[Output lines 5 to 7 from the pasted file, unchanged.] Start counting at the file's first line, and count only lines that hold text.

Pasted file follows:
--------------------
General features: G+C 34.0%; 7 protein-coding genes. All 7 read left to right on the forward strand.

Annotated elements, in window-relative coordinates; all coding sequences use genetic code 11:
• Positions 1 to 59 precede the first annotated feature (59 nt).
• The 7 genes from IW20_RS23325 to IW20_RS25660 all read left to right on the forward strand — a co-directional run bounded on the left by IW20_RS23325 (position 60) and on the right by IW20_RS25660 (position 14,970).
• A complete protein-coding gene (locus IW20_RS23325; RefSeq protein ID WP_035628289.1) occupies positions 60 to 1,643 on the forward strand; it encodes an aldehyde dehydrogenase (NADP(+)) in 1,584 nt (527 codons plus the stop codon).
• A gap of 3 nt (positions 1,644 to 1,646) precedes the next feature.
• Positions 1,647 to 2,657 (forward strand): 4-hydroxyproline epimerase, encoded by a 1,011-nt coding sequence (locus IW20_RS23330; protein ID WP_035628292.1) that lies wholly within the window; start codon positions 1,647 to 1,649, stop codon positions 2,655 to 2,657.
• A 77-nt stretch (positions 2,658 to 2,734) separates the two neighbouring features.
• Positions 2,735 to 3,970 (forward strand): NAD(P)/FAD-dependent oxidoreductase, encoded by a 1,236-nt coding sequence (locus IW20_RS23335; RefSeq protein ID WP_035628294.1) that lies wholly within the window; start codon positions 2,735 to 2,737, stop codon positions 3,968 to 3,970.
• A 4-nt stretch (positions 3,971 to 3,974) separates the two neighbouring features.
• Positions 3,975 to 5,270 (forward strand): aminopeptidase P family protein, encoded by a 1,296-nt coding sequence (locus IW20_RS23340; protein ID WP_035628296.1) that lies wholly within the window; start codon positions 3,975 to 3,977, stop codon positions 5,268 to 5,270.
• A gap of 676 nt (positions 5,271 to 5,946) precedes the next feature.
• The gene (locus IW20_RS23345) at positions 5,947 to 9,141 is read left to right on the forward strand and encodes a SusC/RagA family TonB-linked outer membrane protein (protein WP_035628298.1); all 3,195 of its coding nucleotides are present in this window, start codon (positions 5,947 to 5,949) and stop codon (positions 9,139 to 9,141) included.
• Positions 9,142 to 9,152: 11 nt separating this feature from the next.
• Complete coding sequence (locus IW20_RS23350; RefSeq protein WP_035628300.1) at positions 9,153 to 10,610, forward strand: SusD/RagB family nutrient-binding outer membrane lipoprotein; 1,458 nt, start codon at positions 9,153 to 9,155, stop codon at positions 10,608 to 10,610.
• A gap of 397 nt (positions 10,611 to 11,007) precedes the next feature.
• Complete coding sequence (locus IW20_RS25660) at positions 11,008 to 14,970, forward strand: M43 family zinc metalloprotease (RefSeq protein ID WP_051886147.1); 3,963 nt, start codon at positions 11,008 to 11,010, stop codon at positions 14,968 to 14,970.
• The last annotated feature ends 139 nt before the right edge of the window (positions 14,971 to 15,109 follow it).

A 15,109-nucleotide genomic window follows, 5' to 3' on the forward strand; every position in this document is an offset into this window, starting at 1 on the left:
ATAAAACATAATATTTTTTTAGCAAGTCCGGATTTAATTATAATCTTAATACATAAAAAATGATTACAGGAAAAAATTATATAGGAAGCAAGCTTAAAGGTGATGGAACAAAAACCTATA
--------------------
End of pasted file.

• A complete protein-coding gene (locus IW20_RS23325; RefSeq protein ID WP_035628289.1) occupies positions 60 to 1,643 on the forward strand; it encodes an aldehyde dehydrogenase (NADP(+)) in 1,584 nt (527 codons plus the stop codon).
• A gap of 3 nt (positions 1,644 to 1,646) precedes the next feature.
• Positions 1,647 to 2,657 (forward strand): 4-hydroxyproline epimerase, encoded by a 1,011-nt coding sequence (locus IW20_RS23330; protein ID WP_035628292.1) that lies wholly within the window; start codon positions 1,647 to 1,649, stop codon positions 2,655 to 2,657.